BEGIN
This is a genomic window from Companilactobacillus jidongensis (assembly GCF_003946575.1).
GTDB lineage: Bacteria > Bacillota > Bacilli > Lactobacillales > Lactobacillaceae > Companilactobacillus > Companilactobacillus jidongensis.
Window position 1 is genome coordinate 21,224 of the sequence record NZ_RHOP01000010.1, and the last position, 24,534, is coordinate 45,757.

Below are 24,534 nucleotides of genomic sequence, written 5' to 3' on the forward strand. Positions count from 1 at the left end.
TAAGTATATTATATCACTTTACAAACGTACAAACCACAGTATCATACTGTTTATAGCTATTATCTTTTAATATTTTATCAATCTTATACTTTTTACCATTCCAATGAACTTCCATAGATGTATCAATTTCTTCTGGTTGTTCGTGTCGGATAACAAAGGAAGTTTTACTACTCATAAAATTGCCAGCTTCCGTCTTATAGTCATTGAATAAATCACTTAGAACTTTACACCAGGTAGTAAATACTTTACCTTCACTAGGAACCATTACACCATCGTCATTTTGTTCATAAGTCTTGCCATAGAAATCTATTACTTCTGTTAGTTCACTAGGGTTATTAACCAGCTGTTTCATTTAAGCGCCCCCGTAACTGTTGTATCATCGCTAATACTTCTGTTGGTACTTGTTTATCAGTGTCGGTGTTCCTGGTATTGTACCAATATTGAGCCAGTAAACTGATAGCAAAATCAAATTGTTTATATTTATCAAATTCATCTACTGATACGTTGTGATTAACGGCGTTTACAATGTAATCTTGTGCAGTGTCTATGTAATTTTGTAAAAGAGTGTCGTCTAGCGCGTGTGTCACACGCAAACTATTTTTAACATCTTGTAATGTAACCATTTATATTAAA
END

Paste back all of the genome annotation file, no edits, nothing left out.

This is a genomic window from Companilactobacillus jidongensis (assembly GCF_003946575.1).
GTDB lineage: Bacteria > Bacillota > Bacilli > Lactobacillales > Lactobacillaceae > Companilactobacillus > Companilactobacillus jidongensis.
Window position 1 is genome coordinate 21,224 of the sequence record NZ_RHOP01000010.1, and the last position, 24,534, is coordinate 45,757.

Below are 24,534 nucleotides of genomic sequence, written 5' to 3' on the forward strand. Positions count from 1 at the left end.
TAAGTATATTATATCACTTTACAAACGTACAAACCACAGTATCATACTGTTTATAGCTATTATCTTTTAATATTTTATCAATCTTATACTTTTTACCATTCCAATGAACTTCCATAGATGTATCAATTTCTTCTGGTTGTTCGTGTCGGATAACAAAGGAAGTTTTACTACTCATAAAATTGCCAGCTTCCGTCTTATAGTCATTGAATAAATCACTTAGAACTTTACACCAGGTAGTAAATACTTTACCTTCACTAGGAACCATTACACCATCGTCATTTTGTTCATAAGTCTTGCCATAGAAATCTATTACTTCTGTTAGTTCACTAGGGTTATTAACCAGCTGTTTCATTTAAGCGCCCCCGTAACTGTTGTATCATCGCTAATACTTCTGTTGGTACTTGTTTATCAGTGTCGGTGTTCCTGGTATTGTACCAATATTGAGCCAGTAAACTGATAGCAAAATCAAATTGTTTATATTTATCAAATTCATCTACTGATACGTTGTGATTAACGGCGTTTACAATGTAATCTTGTGCAGTGTCTATGTAATTTTGTAAAAGAGTGTCGTCTAGCGCGTGTGTCACACGCAAACTATTTTTAACATCTTGTAATGTAACCATTTATATTAAA